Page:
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Young Ophthalmologists
The Five Steps of Supervision, Part 1
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Reprinted from the AAOE News Archive
For the business advice you didn't get in medical school, turn to AAOE, the practice management division of the American Academy of Ophthalmology. Learn more:

“Putting out brush fires — that’s all I seem to do!” lamented the office manager. “From the time I get here in the morning until I leave the office late at night, I am constantly dealing with staff problems. I can’t seem to get anything else done!” I listened carefully, then asked her a couple of questions: “How do you manage your employees? What system or process do you use to help them do things the way they need to be done?” She seemed surprised. “Well, I guess I try to be fair with everyone and set a good example of how to work effectively.” Her answers were excellent qualities that managers should have, but they didn’t describe a system for managing employees.

A system is an established, step-by-step way of processing work efficiently and effectively. We have systems for most of our work processes — for example, we wouldn’t think of trying to send out insurance claims without having some kind of a systematic approach. Having a system or a defined process for accomplishing a task allows for review of the necessary steps and corrections when something goes wrong. Unfortunately, too often our method of management is a bit haphazard rather than being systematic.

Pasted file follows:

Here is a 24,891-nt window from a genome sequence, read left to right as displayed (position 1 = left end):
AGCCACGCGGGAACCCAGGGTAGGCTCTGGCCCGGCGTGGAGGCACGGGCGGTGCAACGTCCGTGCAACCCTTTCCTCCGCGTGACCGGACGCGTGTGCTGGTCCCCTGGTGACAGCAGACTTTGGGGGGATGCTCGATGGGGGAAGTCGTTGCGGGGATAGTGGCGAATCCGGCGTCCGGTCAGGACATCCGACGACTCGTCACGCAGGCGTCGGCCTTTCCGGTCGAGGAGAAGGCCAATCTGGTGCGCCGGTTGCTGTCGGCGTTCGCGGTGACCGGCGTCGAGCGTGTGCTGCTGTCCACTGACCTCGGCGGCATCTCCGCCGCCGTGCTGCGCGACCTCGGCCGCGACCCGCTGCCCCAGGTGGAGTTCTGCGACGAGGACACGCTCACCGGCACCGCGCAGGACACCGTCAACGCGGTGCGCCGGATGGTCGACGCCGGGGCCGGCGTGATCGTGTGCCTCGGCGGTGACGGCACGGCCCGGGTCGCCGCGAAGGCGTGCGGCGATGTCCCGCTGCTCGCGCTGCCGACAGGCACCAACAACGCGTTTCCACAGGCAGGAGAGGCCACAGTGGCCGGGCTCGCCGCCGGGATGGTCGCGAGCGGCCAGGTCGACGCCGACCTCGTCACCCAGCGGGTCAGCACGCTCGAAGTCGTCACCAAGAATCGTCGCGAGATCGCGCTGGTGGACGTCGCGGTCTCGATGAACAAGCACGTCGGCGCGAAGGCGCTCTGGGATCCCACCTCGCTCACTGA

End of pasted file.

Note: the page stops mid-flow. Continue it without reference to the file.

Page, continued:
A system will help you to get the most productivity from your employees by helping them develop their skills and talents. This can be accomplished by implementing the five steps of supervision.

Step 1: Provide the Tools
Employees must have the tools they need to be able to effectively do their jobs; it is management’s responsibility to provide those tools. They may include adequate space, computer equipment, written forms, telephone equipment, furnishings, etc. If employees do not have the proper tools, they cannot be held accountable for accomplishing their work efficiently.

Step 2: Provide the Training
Employees must be properly trained in their responsibilities; it is management’s responsibility to provide training opportunities. Areas in which employees need training include technical and computer skills, company policies and procedures. In addition, although we may wish that all employees would have basic social skills when they come to work for us, there are times when we need to coach our employees in the interpersonal skills they need to be able to relate well to patients and co-workers.

Step 3: Set Goals
Practice owners and managers should set overall goals for how they want to position the practice and what they want to accomplish. Then, each department or work group should set complementary goals which, when accomplished, will help the practice reach its overall goals. Managers should then help their employees focus on the practice and departmental goals and assist them in setting goals for individual performance improvement. Management should review and approve all employee goals. Sometimes, a manager may need to set a specific goal for an employee, but the greatest commitment from employees generally comes when they are working on goals that they have set for themselves. Also, employees often set higher goals for themselves than their managers would have set for them.

Step 4: Become a Resource
Once employees have the tools and training they need and have set goals for improvement, management needs to become a resource to the staff. If an employee is working on a goal and they have done everything they can, but have reached an impasse or an obstacle that they cannot overcome by themselves, management should be ready to assist them in obtaining the training, tools or resources needed to accomplish the goal.